MADD Canada delivering School Program to Saskatchewan students

MADD Prince Albert has installed this memorial bench along the Rotary Trail. (Peter Lozinski/Daily Herald)

Saskatchewan middle and high school students are seeing a powerful and emotional lesson on the impact of impaired driving and how they can prevent it, in a new video education program by MADD Canada.

With support from Saskatchewan Government Insurance (SGI) and Saskatchewan Liquor and Gaming Authority (SLGA), MADD Canada is delivering its 2022-2023 School Program to thousands of students across the province.

“Young people are at increased risk for impaired driving,” MADD Canada National President Jaymie-Lyne Hancock said in a press release.

“Our School Program shows students the tragic outcomes that can happen when someone drives after alcohol, cannabis or other drug use, and equips them with the information and motivation to make safe choices to protect themselves and their peers.”

Road crashes are the number one cause of death among Canadian youth, and alcohol and/or drugs are involved in more than half of those crashes. Every year, MADD Canada produces a new School Program to educate students in Grades 7 – 12 about the risks of impaired driving, and to encourage them to never put themselves at risk by driving impaired or riding with an impaired driver.

As Provincial Sponsors of the School Program, SGI and SLGA are directly funding the delivery of 30 and 60 presentations respectively.

“It’s important that young people make responsible decisions when it comes to alcohol and cannabis use and that they understand the horrific consequences that often come when someone gets behind the wheel impaired,” Minister responsible for SLGA Lori Carr said.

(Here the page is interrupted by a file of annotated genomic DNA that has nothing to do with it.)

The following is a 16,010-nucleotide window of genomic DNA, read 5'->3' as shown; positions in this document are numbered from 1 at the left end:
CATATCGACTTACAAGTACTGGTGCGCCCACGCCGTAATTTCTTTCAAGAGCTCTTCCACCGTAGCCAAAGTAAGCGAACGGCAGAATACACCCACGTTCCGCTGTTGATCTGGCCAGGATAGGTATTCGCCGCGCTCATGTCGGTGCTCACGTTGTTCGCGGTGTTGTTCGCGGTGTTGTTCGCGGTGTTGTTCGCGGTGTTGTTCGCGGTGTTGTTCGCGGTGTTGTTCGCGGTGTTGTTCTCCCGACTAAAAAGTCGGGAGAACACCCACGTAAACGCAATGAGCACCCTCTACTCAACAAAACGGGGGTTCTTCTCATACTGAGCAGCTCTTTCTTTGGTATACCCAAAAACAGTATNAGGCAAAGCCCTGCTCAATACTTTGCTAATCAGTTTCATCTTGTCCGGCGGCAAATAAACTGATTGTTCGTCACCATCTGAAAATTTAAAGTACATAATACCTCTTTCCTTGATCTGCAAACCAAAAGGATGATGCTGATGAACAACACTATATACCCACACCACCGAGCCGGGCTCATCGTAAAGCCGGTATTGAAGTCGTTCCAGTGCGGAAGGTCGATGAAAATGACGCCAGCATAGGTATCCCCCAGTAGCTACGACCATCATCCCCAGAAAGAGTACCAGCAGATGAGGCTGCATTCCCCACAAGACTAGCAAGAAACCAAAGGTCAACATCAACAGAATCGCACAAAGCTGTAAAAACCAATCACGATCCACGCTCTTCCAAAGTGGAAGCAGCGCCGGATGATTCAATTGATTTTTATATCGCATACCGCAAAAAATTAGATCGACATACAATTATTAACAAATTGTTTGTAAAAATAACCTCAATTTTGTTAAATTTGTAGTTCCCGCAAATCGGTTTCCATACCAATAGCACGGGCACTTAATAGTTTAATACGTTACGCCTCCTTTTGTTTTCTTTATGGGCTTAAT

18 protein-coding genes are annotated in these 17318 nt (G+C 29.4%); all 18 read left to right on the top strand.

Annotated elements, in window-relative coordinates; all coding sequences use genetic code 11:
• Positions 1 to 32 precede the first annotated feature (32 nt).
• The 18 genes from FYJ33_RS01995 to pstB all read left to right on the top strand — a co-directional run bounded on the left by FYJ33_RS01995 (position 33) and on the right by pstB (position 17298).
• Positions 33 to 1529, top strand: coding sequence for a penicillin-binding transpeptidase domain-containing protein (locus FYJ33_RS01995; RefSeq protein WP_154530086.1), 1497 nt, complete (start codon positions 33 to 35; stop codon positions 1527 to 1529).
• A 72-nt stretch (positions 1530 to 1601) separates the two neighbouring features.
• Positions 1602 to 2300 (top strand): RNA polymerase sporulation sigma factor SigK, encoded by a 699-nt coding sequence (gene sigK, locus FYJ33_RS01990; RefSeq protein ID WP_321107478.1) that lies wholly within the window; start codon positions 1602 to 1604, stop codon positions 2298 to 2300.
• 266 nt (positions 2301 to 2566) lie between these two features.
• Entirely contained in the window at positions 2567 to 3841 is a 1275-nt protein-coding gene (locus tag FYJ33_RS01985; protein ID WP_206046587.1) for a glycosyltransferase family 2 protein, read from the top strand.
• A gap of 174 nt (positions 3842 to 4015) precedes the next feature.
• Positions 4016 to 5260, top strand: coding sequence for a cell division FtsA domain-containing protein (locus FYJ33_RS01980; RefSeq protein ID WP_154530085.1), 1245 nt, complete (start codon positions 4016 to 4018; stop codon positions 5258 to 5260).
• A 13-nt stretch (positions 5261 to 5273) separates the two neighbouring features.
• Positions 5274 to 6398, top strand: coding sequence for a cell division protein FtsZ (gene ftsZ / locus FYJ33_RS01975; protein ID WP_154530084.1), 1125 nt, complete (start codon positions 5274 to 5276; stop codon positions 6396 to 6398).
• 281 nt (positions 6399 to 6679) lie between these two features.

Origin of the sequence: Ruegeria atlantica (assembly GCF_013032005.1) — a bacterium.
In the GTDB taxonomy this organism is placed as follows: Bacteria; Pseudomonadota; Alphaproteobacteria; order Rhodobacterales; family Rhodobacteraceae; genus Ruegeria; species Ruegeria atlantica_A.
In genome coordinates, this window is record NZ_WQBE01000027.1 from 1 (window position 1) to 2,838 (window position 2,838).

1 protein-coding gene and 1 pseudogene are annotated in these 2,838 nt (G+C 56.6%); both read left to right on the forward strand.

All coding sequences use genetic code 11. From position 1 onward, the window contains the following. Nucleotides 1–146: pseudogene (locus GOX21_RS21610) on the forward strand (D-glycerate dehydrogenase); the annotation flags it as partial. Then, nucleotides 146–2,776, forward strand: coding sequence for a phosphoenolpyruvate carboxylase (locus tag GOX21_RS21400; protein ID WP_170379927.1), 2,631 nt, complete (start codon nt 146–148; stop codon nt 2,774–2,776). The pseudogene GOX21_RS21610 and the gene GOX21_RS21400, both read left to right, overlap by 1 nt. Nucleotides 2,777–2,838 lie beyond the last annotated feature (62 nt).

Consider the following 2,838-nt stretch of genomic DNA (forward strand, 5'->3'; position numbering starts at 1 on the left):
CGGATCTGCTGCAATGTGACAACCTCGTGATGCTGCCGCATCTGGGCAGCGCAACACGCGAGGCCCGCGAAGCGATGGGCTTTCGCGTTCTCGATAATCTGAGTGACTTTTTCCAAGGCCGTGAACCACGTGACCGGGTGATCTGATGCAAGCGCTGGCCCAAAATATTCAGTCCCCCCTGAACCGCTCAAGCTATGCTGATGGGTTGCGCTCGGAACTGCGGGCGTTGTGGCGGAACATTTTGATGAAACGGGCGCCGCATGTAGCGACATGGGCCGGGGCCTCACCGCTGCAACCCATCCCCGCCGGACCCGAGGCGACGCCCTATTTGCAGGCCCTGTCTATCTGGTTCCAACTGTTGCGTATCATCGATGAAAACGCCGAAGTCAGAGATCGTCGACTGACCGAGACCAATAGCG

“SLGA is proud to continue our partnership with MADD so that students across the province receive this important message.”

Final Play tells the story of teens Adam, Colin, Sarah and Katie. The four friends are playing baseball when Sarah invites Adam to a party that night after the game. The group decides to have some drinks at Adam’s house before the party since his mom and sister are out for a few hours. The group is drinking and Adam eventually agrees to try the cannabis that Katie has offered him. When Adam gets a text from his sister saying she and their Mom are on their way home, he rushes everyone to leave. Even though he is visibly impaired, Adam tells Sarah he is okay to drive – a decision that changes all their lives forever.

Following the fictional portion of the show, students see the personal stories of Holly Burton, Robin Croteau and Kylee Wallace, who are all young real-life victims of impaired driving,

MADD Canada’s School Program, which will be presented to hundreds of thousands of students across the country, is available in the traditional assembly format, as well as classroom or virtual formats, depending on each school’s preference.

Following the presentations, school receive an Educators’ Guide to help teachers continue the sober driving conversation all year long.

“While Saskatchewan has made significant progress over the past decade, impaired driving is still the leading cause of collision fatalities on our roads, and the largest proportion of impaired drivers are those aged 19 to 24,” Minister Responsible for SGI Don Morgan said.

“SGI is pleased to continue supporting MADD in their efforts to teach an important lesson about how making safe-driving decisions can save lives.”